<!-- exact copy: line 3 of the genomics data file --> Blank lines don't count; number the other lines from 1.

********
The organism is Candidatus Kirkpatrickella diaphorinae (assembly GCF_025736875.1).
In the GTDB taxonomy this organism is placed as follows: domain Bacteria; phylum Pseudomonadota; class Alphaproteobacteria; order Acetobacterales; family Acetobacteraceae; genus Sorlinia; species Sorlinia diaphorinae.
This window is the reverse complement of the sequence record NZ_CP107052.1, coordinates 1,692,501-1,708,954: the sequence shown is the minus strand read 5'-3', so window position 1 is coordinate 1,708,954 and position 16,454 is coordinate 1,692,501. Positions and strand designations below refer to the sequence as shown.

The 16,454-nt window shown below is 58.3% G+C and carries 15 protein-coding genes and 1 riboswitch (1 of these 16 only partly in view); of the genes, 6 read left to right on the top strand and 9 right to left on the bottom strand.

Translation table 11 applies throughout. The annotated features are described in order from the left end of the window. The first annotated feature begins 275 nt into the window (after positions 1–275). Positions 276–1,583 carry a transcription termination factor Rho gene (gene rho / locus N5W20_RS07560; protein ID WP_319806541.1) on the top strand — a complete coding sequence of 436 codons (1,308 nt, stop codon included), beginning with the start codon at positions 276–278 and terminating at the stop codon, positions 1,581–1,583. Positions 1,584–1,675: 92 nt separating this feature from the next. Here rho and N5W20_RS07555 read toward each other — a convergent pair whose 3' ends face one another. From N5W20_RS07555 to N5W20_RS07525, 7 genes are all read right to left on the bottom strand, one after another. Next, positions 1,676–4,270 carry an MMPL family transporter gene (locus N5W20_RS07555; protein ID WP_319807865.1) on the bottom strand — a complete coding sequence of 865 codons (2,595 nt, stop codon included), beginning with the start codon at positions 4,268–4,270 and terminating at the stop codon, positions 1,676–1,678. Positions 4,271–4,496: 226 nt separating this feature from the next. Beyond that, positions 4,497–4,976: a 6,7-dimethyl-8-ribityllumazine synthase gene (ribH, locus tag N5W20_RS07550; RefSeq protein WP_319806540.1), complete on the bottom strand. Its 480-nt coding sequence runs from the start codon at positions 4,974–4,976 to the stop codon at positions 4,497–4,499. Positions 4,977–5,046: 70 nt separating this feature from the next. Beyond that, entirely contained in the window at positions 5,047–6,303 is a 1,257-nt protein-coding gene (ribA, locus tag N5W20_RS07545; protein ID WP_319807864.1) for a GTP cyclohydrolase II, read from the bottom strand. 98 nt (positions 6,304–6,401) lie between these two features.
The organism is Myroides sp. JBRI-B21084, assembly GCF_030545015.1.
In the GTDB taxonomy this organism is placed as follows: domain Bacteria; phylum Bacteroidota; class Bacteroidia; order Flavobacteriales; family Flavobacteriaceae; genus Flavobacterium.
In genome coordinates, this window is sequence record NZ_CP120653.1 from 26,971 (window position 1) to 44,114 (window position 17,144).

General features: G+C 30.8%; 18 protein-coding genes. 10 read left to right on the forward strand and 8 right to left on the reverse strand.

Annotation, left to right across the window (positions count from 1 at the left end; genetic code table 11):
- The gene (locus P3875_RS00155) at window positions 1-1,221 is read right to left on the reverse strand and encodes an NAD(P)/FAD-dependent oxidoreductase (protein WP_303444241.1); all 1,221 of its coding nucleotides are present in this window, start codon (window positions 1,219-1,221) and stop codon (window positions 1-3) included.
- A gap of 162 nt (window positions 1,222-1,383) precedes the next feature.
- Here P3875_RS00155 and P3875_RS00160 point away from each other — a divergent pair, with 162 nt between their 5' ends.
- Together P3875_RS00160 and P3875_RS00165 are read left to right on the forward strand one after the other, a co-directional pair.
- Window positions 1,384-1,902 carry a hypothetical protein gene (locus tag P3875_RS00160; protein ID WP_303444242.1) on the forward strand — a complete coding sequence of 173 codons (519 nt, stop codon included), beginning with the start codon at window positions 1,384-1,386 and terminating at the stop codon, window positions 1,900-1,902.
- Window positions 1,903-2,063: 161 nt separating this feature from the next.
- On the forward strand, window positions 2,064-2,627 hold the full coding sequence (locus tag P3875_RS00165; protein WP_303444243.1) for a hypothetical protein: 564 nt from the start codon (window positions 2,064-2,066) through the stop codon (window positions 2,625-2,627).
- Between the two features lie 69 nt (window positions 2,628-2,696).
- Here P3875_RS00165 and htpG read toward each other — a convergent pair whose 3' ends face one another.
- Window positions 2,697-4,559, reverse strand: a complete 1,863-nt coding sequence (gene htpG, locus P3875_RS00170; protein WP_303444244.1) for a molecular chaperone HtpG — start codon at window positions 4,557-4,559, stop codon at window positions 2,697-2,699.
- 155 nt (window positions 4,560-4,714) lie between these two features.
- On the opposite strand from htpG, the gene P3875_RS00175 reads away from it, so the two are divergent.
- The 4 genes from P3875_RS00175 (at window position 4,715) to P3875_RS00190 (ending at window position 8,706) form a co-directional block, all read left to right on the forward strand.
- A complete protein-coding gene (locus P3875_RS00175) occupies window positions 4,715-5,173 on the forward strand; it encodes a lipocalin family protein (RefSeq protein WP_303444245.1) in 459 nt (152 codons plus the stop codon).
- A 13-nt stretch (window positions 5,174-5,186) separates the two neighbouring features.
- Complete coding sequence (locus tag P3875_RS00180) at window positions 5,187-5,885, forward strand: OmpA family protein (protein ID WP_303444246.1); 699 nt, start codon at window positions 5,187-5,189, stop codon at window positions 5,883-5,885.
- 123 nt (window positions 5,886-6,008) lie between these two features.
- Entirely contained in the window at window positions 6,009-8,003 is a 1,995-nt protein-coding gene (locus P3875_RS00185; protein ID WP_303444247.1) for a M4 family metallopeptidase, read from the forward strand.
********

This window is the reverse complement of the sequence record NZ_CP107052.1, coordinates 1,692,501-1,708,954: the sequence shown is the minus strand read 5'-3', so window position 1 is coordinate 1,708,954 and position 16,454 is coordinate 1,692,501. Positions and strand designations below refer to the sequence as shown.